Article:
Why, in the wake of a national tragedy, do many Jews immediately begin to wonder what it means for the Yiddin?
The weekend’s horrific shooting in Tucson, in which six died and U.S. Rep. Gabrielle Giffords was among the many wounded, was senseless. Beyond the human level, it sparked a national debate over gun control, racism, anti-immigrant feeling, political polarization, extremism — at both ends of the political spectrum — economic dislocation, and the usual array of psychological afflictions.
Jews join in these debates, of course, but for many there is an added, historic perspective — and anxiety.
Jewish history is replete with incidents in which Jews worried about being made scapegoats, from the Know-Nothing Movement in 19th-century America, to General Grant’s issuance of General Order No.11 banning Jews from all military zones, to the anti-Semitic isolationism of Henry Ford, Father Charles Coughlin, and Charles Lindbergh in the 1930s.
During the height of the Civil Rights movement, in which Jews played an extremely active role, radical black leaders often painted their economic and social oppressors as Jews. During the most dramatic days of the anti-Vietnam War movement, the “hardhats” and their followers frequently sought to identify the student leadership of the protest movement as Marxist-Leninist Jews.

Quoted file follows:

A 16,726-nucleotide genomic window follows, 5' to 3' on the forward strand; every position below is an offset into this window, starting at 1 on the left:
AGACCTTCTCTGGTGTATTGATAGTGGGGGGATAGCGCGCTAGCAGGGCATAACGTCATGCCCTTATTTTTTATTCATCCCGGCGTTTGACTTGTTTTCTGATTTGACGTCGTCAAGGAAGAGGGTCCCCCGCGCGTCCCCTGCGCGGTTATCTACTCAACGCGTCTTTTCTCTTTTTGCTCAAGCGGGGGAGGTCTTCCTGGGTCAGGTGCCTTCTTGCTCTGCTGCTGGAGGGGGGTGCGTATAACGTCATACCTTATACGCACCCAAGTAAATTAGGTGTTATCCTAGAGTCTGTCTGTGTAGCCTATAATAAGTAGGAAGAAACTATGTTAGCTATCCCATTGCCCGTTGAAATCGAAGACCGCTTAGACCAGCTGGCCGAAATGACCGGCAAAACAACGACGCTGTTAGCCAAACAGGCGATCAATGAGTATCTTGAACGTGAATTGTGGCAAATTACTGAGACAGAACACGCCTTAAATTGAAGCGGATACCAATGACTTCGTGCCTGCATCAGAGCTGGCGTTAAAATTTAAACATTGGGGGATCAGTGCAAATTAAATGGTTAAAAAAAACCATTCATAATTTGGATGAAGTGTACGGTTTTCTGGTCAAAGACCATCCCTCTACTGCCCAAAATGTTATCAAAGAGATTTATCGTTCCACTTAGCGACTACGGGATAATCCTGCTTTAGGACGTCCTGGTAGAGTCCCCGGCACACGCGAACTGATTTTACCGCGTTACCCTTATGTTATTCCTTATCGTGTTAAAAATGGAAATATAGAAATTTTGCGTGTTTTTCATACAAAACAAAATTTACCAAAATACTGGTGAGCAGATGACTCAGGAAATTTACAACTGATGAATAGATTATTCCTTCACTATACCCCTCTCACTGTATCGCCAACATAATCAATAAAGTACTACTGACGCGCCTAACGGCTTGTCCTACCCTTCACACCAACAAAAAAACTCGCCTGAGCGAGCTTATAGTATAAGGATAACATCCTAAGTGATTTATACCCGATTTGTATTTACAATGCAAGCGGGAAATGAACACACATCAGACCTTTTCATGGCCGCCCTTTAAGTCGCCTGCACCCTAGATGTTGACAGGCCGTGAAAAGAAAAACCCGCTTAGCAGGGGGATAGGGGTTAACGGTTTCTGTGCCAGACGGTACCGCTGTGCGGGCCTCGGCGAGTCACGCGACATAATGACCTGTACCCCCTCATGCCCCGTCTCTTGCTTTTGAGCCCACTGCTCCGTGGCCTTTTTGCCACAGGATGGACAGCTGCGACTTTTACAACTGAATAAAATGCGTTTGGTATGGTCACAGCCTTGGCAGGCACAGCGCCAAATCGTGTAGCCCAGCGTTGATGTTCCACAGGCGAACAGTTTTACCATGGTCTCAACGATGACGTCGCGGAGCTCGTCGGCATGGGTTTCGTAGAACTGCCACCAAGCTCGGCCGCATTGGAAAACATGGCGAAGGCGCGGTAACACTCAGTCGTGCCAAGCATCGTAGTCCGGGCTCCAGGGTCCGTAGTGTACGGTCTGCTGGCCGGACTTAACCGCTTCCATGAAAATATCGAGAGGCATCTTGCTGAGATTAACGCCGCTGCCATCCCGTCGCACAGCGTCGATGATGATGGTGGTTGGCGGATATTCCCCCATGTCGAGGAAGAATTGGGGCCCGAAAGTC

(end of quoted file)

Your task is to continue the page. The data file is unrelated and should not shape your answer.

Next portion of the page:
And sure enough, the fact of Giffords’ Jewishness puts the “Jewish question” in the middle of a larger national drama. Alleged gunman Jared Loughner reportedly posted Hitler’s Mein Kampf as a “favorite book” on a social media site. A U.S. Department of Homeland Security memorandum cites Loughner’s interest in a white supremacist group called American Renaissance, which is both anti-Israel and anti-Semitic.
Was Loughner attracted to Hitler as a nationalist hero or as an anti-Semitic icon? Did he care that Giffords was Jewish, or that one of those killed, Giffords staffer Gabe Zimmerman, was Jewish?
Jews worry when times are hard and the government is under attack. In addition, when jobs are scarce and the public is scared, many people seek something — or someone — to blame. Arizona was particularly hard hit by the real estate meltdown, and its anti-immigrant hostility is perhaps the highest in the nation. It would surprise no one if, at least on the fringes, the old canard were to emerge: “blame the Jews.”
But it is not just the Jews who are wary amidst this furious political climate. Attacks on blacks, Hispanics, and gays have become part of the lexicon used by extremists. This inflammatory language has expanded dramatically and undoubtedly contributed to a society which is losing its ability to properly communicate.
The 24/7 news cycle, the instantaneous bloggers, the mouthpieces, the talking heads, the talk radio “analysts,” and even clergy ratchet up the volume, feeding the extremes with grotesque, inadequate knowledge of the facts. The flames of violence are undoubtedly fanned by the incendiary language.
Violence unsettles us all. The Unabomber, the Columbine High School tragedy, Timothy McVeigh and the Oklahoma City bombing — all are national tragedies. Jews, who were so often the victims of populist rage and unhinged rhetoric, can be forgiven if they find themselves waiting for the other shoe to drop.